Lee Sturges Landscape Etchings Including "Shadeland"
Lee Sturges (American, 1865 – 1954)
A Duneland Tangle, Shadeland, Keystone Canyon and A Struggle for Existance, early 20th century
Four etchings on paper
Signed to lower margins
American artist Lee Sturges was born in Chicago in 1865. He traveled across states for his studies, attending the Markham Academy in Milwaukee and the Pennsylvania Academy of Fine Arts in Philadelphia, but ultimately returned to Illinois to attend the School of the Art Institute of Chicago. In 1887, Sturges joined the family business, the Chicago Stamping Company, which made milk and waste cans. His business and industrial experience led him to found the Illinois Manufacturers Association in 1893, and start his own business, the Sturges and Burn Manufacturing Company in 1921. All this time, Sturges continued to make his own art, specializing in etchings and printmaking. He was an innovator and major influence in the resurgence of the art of etching. In 1916, Sturges received a patent for a personal-sized etching press which was small and affordable and granted artists more control over their printing practices. Sturges’ own etchings gained national and international recognition, specifically the intricate town and landscapes. By the time of his passing in 1954, Sturges had published multiple articles in art journals and exhibited his etchings at venues such as the National Museum of American Art, Washington D.C., and the Art Institute of Chicago.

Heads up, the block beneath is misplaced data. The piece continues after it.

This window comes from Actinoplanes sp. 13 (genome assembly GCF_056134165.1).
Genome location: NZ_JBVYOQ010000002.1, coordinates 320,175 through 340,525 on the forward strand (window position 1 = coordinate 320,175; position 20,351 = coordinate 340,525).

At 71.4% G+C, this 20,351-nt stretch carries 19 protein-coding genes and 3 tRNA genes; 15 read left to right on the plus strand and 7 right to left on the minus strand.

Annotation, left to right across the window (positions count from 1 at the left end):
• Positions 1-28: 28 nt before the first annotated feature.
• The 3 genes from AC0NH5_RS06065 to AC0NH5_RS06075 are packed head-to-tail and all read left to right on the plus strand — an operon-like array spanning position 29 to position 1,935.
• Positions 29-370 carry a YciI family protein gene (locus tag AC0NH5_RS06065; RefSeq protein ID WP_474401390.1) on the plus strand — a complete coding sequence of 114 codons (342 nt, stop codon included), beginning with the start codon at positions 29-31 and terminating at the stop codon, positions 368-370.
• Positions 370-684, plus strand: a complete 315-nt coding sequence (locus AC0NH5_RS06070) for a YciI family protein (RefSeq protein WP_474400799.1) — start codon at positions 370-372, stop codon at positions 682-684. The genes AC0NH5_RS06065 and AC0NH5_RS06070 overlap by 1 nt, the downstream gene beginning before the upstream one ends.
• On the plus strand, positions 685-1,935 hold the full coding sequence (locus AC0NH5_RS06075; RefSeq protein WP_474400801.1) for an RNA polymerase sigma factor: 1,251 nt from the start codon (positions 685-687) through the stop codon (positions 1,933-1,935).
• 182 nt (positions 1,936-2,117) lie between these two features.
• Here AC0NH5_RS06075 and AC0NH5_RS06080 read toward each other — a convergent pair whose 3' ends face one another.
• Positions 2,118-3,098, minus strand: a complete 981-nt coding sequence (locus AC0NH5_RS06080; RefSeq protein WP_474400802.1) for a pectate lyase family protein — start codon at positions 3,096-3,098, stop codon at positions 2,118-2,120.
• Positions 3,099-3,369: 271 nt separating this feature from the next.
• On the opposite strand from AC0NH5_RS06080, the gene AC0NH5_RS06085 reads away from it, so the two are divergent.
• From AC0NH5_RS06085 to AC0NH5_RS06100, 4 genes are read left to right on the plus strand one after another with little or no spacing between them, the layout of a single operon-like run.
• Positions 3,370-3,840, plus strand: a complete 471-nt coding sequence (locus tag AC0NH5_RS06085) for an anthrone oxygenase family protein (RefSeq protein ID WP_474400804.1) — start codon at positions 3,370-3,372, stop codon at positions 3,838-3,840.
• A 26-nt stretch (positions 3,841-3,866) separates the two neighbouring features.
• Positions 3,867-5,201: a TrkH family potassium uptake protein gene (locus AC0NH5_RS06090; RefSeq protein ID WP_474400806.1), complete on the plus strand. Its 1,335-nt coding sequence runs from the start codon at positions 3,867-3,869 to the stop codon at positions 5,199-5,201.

- varying degrees of toning, foxing, creases and wear to sheets.
- measures one.